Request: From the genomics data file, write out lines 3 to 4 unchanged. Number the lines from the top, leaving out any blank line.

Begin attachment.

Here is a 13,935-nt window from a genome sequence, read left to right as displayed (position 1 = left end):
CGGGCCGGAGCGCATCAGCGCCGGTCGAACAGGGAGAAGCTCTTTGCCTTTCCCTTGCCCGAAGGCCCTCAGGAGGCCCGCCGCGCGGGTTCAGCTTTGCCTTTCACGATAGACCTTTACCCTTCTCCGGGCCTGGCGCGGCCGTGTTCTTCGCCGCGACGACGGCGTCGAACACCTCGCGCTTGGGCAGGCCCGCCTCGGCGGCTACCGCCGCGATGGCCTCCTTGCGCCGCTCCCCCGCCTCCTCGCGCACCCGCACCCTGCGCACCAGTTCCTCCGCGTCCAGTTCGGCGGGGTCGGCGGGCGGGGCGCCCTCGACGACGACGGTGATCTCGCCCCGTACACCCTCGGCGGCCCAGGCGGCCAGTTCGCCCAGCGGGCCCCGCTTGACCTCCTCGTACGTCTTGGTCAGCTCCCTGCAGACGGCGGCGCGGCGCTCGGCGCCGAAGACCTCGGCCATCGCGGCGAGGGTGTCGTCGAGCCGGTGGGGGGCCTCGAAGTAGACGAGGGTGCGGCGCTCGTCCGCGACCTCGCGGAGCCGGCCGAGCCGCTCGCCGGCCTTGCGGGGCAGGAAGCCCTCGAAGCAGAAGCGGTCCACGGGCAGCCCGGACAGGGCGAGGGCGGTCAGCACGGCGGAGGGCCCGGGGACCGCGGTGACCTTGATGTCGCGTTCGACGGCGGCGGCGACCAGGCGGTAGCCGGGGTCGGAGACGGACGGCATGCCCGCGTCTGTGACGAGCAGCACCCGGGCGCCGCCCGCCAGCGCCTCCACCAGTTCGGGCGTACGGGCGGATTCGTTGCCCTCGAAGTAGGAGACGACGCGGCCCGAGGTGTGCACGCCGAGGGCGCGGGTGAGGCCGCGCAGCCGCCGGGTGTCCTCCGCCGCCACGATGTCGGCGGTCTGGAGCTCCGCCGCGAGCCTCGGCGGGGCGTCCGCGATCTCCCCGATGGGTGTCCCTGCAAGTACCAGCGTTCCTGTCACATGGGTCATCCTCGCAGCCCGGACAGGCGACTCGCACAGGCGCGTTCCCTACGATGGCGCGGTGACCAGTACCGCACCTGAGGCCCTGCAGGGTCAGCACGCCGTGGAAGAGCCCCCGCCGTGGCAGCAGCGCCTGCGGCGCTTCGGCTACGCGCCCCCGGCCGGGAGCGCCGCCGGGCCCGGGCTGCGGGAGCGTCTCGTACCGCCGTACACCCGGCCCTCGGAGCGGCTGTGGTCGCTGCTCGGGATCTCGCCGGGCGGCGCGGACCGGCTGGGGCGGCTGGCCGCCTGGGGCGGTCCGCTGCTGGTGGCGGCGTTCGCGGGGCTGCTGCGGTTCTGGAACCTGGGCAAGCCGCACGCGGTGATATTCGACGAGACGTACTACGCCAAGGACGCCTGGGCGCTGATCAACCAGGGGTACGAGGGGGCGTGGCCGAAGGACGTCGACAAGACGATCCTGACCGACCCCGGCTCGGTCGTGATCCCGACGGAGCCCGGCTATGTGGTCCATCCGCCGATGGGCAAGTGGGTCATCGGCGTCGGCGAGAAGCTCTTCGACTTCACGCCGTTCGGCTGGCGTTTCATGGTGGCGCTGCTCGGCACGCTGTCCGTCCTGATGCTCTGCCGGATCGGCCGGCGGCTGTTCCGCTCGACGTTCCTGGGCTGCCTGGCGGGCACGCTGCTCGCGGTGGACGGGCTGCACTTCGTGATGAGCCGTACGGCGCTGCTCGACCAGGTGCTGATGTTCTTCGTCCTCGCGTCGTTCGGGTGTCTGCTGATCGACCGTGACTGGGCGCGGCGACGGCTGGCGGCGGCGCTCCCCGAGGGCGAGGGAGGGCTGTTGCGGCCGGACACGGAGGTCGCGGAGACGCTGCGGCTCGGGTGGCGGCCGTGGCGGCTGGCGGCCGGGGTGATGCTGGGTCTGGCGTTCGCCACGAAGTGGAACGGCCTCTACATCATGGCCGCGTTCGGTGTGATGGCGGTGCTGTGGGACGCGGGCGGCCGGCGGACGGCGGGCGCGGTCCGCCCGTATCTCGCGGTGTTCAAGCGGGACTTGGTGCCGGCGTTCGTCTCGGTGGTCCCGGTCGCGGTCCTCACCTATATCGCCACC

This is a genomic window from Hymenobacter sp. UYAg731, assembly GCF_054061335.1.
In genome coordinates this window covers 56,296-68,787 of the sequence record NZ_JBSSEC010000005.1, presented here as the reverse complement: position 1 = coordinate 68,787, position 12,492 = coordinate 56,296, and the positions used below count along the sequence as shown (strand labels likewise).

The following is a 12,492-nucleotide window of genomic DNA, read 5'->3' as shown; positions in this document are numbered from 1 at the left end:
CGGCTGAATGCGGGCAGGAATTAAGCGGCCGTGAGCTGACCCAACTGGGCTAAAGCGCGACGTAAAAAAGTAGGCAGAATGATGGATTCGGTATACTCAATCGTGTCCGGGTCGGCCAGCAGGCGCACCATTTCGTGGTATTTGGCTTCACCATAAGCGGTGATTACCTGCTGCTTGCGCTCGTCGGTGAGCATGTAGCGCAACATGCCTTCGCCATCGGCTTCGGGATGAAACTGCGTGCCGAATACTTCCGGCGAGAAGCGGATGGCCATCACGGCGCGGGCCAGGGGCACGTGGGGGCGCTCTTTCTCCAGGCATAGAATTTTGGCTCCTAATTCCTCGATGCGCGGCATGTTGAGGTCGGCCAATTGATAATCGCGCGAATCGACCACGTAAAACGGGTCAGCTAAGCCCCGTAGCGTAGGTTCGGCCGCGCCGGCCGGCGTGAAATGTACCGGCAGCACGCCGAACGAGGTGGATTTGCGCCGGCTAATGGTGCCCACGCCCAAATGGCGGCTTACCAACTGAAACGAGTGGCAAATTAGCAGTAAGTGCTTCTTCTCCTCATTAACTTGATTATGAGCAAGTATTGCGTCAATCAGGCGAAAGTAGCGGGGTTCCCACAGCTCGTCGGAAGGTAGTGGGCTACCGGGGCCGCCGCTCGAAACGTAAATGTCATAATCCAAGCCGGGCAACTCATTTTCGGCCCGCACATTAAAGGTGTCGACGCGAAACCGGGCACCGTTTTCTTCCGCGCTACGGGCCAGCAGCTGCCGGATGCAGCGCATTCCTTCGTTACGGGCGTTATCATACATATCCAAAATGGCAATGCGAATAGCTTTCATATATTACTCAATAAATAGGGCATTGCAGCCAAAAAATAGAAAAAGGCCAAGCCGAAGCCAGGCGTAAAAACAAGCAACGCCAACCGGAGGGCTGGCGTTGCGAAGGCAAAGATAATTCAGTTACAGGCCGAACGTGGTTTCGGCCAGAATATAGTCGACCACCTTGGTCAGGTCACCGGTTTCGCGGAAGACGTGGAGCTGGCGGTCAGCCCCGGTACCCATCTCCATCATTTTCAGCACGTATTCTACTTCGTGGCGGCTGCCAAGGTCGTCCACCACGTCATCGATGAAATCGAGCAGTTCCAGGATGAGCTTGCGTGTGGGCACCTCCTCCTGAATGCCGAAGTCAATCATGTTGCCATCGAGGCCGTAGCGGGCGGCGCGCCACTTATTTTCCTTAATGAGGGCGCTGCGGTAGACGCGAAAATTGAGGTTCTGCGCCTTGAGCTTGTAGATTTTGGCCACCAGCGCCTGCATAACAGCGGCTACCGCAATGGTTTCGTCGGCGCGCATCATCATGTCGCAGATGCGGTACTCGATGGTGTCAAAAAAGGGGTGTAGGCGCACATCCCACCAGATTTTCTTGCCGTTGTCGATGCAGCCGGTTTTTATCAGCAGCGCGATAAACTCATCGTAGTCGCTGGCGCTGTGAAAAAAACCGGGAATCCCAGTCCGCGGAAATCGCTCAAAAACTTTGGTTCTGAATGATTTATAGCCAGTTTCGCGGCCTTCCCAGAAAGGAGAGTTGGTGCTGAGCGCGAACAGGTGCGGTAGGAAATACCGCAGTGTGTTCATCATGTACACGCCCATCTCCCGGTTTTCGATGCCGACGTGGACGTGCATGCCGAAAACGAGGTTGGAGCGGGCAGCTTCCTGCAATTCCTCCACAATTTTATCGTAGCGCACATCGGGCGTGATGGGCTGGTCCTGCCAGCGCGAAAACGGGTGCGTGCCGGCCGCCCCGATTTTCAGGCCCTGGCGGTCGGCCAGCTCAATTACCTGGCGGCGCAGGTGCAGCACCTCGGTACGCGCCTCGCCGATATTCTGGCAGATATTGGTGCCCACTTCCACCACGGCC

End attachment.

This is a genomic window from Hymenobacter sp. UYAg731, assembly GCF_054061335.1.
In genome coordinates this window covers 56,296-68,787 of the sequence record NZ_JBSSEC010000005.1, presented here as the reverse complement: position 1 = coordinate 68,787, position 12,492 = coordinate 56,296, and the positions used below count along the sequence as shown (strand labels likewise).